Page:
Wednesday, February 13, 2008

stealing children

Chief Protector of Aborigines Scene from Phillip Noyce's movie Rabbit Proof Fence (2002).

Forced Removal Scene from Phillip Noyce's Rabbit Proof Fence (2002)

via dreadnought australia
"... entrenched opposition to an apology has three (non exclusive) potential sources: racism, superior experience / expert opinion and / or pride"
Worthwhile reading his analysis in full

update (17th February):
With respect to the movie clip about stealing children. I think we need a dry eyed thoughtful and historically accurate apology rather than just a wet eyed, feel good cathartic apology. Pearson's words about the history are important here:
Then there is the historical angle on the apology. The 1997 report by Ronald Wilson and Mick Dodson is not a rigorous history of the removal of Aboriginal children and the breaking up of families. It is a report advocating justice. But it does not represent a defensible history. And, given its shortcomings as a work of history, the report was open to the conservative critique that followed. Indigenous activists' decision to adopt historian Peter Read's nomenclature, the Stolen Generations, inspired Quadrant magazine's riposte: the rescued generations.

The truth is the removal of Aboriginal children and the breaking up of Aboriginal families is a history of complexity and great variety. People were stolen, people were rescued; people were brought in chains, people were brought by their parents; mixed-blood children were in danger from their tribal stepfathers, while others were loved and treated as their own; people were in danger from whites, and people were protected by whites. The motivations and actions of those whites involved in this history -- governments and missions -- ranged from cruel to caring, malign to loving, well-intentioned to evil.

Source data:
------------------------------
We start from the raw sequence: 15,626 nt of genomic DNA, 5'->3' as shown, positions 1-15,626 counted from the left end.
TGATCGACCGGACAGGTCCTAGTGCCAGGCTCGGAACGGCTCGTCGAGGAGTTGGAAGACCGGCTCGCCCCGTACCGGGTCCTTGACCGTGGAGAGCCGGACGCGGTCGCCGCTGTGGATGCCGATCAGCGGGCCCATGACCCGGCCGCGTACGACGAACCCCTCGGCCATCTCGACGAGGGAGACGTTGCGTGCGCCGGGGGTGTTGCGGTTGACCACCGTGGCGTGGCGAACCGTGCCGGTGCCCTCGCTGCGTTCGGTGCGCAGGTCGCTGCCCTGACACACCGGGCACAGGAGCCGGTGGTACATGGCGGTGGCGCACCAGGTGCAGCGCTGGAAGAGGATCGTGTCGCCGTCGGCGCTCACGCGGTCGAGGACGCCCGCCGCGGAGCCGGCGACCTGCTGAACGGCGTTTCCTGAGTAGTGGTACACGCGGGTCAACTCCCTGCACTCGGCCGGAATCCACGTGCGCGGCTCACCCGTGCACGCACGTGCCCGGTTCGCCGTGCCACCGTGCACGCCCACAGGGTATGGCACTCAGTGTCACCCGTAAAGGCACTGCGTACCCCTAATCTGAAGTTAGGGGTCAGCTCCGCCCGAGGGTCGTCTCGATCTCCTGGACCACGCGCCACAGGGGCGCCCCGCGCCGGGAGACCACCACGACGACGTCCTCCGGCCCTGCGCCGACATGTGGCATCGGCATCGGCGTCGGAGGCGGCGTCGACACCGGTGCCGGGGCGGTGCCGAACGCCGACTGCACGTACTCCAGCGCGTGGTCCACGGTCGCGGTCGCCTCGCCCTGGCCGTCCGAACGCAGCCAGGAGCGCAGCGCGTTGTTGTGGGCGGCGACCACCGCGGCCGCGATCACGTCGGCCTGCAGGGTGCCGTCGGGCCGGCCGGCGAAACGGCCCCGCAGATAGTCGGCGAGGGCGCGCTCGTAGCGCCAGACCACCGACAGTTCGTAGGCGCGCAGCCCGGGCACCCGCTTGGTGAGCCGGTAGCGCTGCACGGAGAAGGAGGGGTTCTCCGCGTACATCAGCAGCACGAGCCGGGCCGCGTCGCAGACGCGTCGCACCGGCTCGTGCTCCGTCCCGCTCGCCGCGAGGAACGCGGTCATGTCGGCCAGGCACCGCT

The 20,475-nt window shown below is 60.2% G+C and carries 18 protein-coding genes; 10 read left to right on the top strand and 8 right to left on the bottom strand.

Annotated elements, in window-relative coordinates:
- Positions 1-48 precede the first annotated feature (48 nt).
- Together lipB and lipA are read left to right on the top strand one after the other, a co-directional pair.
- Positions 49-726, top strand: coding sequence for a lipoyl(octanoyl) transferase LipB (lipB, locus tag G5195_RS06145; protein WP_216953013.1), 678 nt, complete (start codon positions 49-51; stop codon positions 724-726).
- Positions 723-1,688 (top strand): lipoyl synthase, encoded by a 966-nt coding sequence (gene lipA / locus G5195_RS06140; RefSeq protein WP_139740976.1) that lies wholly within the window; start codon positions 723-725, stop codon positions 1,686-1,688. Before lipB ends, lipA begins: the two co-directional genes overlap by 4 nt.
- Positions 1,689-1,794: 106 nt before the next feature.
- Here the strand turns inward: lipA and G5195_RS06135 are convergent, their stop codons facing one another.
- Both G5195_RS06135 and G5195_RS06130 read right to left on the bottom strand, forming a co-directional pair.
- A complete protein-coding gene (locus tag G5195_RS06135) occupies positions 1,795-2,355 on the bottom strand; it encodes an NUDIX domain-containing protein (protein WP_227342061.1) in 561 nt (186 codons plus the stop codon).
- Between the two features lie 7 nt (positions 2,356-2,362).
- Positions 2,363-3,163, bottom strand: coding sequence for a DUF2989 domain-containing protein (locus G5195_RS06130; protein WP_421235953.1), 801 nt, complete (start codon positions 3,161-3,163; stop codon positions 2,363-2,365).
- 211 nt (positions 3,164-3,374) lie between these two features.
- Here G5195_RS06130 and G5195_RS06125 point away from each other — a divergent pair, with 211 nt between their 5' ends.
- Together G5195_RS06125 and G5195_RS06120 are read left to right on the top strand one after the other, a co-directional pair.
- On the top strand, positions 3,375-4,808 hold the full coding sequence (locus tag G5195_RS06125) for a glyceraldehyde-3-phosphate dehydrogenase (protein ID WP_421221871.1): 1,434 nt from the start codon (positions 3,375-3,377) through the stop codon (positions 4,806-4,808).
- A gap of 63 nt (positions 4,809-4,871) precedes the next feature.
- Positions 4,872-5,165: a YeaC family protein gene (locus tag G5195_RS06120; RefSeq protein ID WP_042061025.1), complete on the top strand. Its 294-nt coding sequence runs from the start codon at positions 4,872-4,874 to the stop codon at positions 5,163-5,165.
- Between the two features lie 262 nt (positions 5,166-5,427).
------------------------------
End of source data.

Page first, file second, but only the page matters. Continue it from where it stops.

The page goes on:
- when words aren't enough
Kevin Rudd (part 1 and 2) and Brendan Nelson's (part 3) televised speeches to Parliament are here. Brendan Nelson has been criticised for his speech but I thought it provided a good complement to Rudd's. Nelson went to some places where Rudd feared to go but which were relevant (eg. Northern Territory intervention, which up until now has been supported by Labour).

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